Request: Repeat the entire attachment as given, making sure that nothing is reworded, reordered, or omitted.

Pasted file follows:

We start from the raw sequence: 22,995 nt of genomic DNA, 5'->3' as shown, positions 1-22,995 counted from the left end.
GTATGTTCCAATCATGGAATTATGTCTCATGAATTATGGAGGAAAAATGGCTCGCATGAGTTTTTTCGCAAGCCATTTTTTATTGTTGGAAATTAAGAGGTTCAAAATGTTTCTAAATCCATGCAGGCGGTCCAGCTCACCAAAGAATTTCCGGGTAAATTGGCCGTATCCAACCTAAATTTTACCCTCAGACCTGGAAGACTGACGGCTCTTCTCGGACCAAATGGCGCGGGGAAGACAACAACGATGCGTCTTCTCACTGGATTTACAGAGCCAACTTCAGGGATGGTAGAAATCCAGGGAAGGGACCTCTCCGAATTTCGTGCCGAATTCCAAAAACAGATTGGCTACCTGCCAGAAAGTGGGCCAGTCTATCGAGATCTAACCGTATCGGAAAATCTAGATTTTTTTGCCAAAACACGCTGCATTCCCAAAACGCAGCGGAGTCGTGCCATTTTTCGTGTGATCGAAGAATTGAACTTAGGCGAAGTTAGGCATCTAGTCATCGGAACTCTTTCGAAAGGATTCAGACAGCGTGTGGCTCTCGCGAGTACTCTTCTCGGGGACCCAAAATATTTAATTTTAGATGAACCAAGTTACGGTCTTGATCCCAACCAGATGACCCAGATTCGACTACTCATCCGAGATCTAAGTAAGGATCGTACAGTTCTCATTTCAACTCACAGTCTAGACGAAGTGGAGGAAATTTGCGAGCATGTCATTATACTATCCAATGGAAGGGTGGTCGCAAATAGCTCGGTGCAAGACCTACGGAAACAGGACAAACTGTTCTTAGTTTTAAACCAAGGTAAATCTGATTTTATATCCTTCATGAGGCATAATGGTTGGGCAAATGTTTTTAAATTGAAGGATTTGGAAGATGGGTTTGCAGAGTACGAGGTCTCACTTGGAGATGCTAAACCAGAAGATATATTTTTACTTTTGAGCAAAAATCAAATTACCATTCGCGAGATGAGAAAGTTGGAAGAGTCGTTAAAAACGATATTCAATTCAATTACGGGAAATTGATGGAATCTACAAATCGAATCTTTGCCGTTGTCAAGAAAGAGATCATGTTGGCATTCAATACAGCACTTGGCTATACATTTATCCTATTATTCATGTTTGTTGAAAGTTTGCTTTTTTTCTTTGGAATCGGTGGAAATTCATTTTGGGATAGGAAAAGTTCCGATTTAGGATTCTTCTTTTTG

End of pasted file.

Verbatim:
We start from the raw sequence: 22,995 nt of genomic DNA, 5'->3' as shown, positions 1-22,995 counted from the left end.
GTATGTTCCAATCATGGAATTATGTCTCATGAATTATGGAGGAAAAATGGCTCGCATGAGTTTTTTCGCAAGCCATTTTTTATTGTTGGAAATTAAGAGGTTCAAAATGTTTCTAAATCCATGCAGGCGGTCCAGCTCACCAAAGAATTTCCGGGTAAATTGGCCGTATCCAACCTAAATTTTACCCTCAGACCTGGAAGACTGACGGCTCTTCTCGGACCAAATGGCGCGGGGAAGACAACAACGATGCGTCTTCTCACTGGATTTACAGAGCCAACTTCAGGGATGGTAGAAATCCAGGGAAGGGACCTCTCCGAATTTCGTGCCGAATTCCAAAAACAGATTGGCTACCTGCCAGAAAGTGGGCCAGTCTATCGAGATCTAACCGTATCGGAAAATCTAGATTTTTTTGCCAAAACACGCTGCATTCCCAAAACGCAGCGGAGTCGTGCCATTTTTCGTGTGATCGAAGAATTGAACTTAGGCGAAGTTAGGCATCTAGTCATCGGAACTCTTTCGAAAGGATTCAGACAGCGTGTGGCTCTCGCGAGTACTCTTCTCGGGGACCCAAAATATTTAATTTTAGATGAACCAAGTTACGGTCTTGATCCCAACCAGATGACCCAGATTCGACTACTCATCCGAGATCTAAGTAAGGATCGTACAGTTCTCATTTCAACTCACAGTCTAGACGAAGTGGAGGAAATTTGCGAGCATGTCATTATACTATCCAATGGAAGGGTGGTCGCAAATAGCTCGGTGCAAGACCTACGGAAACAGGACAAACTGTTCTTAGTTTTAAACCAAGGTAAATCTGATTTTATATCCTTCATGAGGCATAATGGTTGGGCAAATGTTTTTAAATTGAAGGATTTGGAAGATGGGTTTGCAGAGTACGAGGTCTCACTTGGAGATGCTAAACCAGAAGATATATTTTTACTTTTGAGCAAAAATCAAATTACCATTCGCGAGATGAGAAAGTTGGAAGAGTCGTTAAAAACGATATTCAATTCAATTACGGGAAATTGATGGAATCTACAAATCGAATCTTTGCCGTTGTCAAGAAAGAGATCATGTTGGCATTCAATACAGCACTTGGCTATACATTTATCCTATTATTCATGTTTGTTGAAAGTTTGCTTTTTTTCTTTGGAATCGGTGGAAATTCATTTTGGGATAGGAAAAGTTCCGATTTAGGATTCTTCTTTTTG